David Halliday Moffat (1839–1911) left a lasting impression on Colorado from his involvement in many industries, including banking, mining, and railroads. Through his civic involvement in Denver, Moffat helped the city develop financially and industrially. His most significant contribution to Colorado, the Moffat Road, directly connected Denver to West Coast states by a railroad over the Colorado Rocky Mountains, and trains still use this line today.
Moffat was born July 23, 1839, in Washingtonville, New York. He was the son of a mill owner and part of a well-respected and moderately prosperous family. At the age of twelve, Moffat ran away from home to New York City to make his own way. Despite running away, he stayed in close contact with his family. He first worked as a messenger for the New York Exchange Bank, and by sixteen he became an assistant teller at a bank.
In 1855, Moffat moved to Des Moines, Iowa, where his brother Samuel lived and worked as a bank teller. A year later, he moved to Omaha and began to work as a teller at Allen’s Bank of Nebraska. During his time in Omaha, Moffat began buying and selling real estate and by 1859, at the age of twenty, he had become a millionaire. Moffat had to do business through older intermediaries as he was still a minor.
At this time, Moffat also began creating lasting friendships on his way to success. Some of his close friends in Omaha included George Kassler, William Byers, and C. C. and S. W. Woolworth, who opened a chain of bookstores in Missouri River towns. In 1860, the speculative bubble in Omaha real estate burst, causing Moffat to lose his real estate fortune, while the bank that employed him went under. Moffat stayed to pay off the bank’s creditors before a new opportunity arose.
The Woolworth brothers wanted to open a stationery store in Denver and asked Moffat to become its manager. In early 1860, Moffat left for Denver, where he began importing newspapers and other needed items from the east for the developing city. He also embarked on the lucrative business of buying raw gold from miners to ship back east.
In 1861, Moffat returned to Washingtonville to marry a childhood friend, Frances (Fanny) Buckhout. After their marriage, Moffat returned to Denver with his new bride and in 1862 Fanny gave birth to their only child, a daughter named Marcia. The family initially lived in a mansion at Seventeenth and Lincoln Streets. In 1904, Moffat purchased land at Grant Street and Eighth Avenue and constructed a mansion for his small family.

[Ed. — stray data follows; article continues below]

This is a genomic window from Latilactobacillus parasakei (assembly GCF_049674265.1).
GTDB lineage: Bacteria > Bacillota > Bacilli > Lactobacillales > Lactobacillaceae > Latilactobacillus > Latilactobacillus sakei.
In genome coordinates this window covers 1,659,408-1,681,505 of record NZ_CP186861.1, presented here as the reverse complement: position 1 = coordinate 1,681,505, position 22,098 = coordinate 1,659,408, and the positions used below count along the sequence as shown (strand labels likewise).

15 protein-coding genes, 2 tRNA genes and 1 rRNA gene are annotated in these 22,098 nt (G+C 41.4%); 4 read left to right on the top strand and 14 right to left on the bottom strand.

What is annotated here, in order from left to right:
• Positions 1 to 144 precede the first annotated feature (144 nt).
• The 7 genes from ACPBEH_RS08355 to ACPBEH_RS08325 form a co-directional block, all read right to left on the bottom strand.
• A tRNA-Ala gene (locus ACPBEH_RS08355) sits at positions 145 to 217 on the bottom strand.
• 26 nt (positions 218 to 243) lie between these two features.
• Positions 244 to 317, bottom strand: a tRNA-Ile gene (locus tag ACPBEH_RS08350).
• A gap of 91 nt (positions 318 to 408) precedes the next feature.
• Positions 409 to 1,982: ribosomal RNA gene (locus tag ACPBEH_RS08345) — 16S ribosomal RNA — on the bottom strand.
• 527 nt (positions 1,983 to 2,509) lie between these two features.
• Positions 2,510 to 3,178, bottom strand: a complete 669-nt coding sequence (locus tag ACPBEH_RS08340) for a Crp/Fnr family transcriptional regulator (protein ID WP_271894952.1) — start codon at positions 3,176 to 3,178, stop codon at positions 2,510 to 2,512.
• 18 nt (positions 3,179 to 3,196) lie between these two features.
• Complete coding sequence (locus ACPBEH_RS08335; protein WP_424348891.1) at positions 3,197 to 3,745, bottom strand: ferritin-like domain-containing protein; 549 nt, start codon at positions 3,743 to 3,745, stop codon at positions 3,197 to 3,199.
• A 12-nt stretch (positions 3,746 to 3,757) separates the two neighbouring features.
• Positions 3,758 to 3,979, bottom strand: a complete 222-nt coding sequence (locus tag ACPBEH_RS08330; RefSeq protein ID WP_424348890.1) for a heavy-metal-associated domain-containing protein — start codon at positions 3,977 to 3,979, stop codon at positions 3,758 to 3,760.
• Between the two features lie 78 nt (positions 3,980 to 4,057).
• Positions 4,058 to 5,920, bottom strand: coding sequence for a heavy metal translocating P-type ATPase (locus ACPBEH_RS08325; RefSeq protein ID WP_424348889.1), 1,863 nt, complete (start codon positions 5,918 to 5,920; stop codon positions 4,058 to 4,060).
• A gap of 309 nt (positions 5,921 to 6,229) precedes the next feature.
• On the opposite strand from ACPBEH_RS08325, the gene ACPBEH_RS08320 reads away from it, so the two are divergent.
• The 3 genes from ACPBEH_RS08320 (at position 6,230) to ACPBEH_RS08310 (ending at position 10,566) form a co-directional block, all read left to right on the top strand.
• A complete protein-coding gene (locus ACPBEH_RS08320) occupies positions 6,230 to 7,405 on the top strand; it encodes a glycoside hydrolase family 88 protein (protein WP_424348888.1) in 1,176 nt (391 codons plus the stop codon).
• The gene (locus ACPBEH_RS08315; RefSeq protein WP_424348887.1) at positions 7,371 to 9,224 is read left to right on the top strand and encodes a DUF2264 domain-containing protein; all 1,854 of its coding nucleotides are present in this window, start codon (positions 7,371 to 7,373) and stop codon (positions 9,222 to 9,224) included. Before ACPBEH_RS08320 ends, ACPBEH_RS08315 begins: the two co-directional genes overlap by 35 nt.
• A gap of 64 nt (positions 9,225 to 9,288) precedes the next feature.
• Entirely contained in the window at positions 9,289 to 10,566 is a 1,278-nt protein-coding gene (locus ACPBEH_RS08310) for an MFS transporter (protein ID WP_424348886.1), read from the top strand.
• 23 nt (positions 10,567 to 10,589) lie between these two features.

In 1862, Moffat was appointed Denver’s postmaster and later that year, a Western Union agent. Two years later, he became the adjutant general for the Colorado Territory militia under Governor John Evans.
Moffat became an influential business and community leader in Denver. In 1865, Jerome B. Chaffee and Ebenezer Smith asked Moffat to back Denver’s First National Bank as its cashier. In 1881 he became its president, a position he held until his death. This position enabled Moffat to attain the financial and community influence that he had long desired.
In the 1870s, Denver’s rapid demographic and industrial growth placed strains on the city’s water system. In 1890, Moffat—along with Walter Cheesman, Governor John Evans, and James Archer—organized the Denver Water Company, later the Denver Union Water Company. Eventually, the city bought the company from Moffat and the other organizers and following the purchase, it became the Denver Water Board.
In the late 1860s, railroad development began to escalate in Colorado. However, in 1866 the Union Pacific dealt Denver a devastating blow when the railroad chose to run its line west out of Cheyenne across the Black Hills, a much easier westward route than crossing the Colorado Rockies. Although Denver fought this decision, the Union Pacific did not change its plans. Moffat, along with other business leaders, believed the railroad could use one of several passes which existed in Colorado to build a transcontinental railroad out of Denver.